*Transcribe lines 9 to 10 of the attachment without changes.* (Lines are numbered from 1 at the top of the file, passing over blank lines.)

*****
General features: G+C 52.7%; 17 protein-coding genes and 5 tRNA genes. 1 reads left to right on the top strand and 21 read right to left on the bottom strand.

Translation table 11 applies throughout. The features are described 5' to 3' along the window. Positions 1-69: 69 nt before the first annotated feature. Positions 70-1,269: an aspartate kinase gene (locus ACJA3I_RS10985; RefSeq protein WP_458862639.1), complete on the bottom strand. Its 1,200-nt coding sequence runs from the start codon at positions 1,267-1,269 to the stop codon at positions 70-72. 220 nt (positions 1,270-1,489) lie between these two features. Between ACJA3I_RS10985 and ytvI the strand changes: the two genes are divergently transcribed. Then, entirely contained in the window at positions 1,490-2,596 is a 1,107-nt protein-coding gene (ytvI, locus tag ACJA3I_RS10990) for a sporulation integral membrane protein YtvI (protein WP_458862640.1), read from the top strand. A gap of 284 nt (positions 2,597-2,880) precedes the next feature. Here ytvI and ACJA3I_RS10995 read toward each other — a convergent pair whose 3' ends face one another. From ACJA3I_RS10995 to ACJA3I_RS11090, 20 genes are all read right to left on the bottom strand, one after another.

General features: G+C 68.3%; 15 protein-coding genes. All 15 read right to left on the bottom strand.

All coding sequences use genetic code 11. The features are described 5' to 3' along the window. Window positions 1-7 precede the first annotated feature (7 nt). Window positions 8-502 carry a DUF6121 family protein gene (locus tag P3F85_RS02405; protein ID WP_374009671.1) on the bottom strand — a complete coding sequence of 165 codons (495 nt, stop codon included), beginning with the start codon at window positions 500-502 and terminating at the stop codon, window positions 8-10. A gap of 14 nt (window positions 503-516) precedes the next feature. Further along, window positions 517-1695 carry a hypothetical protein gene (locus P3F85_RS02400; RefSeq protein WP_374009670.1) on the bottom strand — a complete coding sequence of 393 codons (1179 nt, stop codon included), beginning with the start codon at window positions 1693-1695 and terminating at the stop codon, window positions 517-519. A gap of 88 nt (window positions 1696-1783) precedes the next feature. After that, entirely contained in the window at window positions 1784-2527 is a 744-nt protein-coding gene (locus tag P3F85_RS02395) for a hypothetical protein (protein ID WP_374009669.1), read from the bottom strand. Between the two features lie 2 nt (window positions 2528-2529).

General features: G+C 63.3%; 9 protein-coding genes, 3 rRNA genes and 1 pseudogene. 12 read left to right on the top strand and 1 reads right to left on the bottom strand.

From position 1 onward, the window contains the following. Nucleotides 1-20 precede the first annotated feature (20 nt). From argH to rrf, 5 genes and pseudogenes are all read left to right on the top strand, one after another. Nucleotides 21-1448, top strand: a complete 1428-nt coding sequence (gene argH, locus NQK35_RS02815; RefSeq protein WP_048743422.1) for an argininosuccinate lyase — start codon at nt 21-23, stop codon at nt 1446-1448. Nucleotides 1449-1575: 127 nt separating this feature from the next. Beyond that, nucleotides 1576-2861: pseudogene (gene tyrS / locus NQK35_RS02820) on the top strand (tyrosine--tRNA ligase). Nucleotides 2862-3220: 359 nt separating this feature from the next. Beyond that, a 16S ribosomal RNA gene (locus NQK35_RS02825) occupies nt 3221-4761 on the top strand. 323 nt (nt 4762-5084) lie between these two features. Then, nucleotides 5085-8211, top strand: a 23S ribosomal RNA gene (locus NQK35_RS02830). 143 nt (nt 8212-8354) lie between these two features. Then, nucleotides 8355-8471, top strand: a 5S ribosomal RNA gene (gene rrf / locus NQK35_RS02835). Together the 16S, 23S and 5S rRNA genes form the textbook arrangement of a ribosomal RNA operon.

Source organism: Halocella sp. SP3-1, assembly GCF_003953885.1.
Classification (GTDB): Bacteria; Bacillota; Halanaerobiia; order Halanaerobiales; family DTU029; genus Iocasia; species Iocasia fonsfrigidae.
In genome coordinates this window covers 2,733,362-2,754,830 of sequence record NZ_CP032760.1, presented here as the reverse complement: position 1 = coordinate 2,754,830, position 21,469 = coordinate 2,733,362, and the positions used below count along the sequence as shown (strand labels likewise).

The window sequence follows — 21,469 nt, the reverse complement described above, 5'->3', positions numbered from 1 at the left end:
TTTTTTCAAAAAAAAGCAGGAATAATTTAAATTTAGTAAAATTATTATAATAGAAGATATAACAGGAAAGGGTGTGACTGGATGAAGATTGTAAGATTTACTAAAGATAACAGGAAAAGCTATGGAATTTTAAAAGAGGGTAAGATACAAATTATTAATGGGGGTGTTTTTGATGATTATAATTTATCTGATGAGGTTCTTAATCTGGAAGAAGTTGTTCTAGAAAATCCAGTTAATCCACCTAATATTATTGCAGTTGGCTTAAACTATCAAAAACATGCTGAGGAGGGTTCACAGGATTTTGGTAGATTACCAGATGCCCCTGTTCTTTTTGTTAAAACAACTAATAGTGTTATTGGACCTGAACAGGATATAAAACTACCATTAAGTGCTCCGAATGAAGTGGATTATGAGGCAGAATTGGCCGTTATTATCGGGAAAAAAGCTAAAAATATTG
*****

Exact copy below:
In genome coordinates this window covers 2,733,362-2,754,830 of sequence record NZ_CP032760.1, presented here as the reverse complement: position 1 = coordinate 2,754,830, position 21,469 = coordinate 2,733,362, and the positions used below count along the sequence as shown (strand labels likewise).

The window sequence follows — 21,469 nt, the reverse complement described above, 5'->3', positions numbered from 1 at the left end: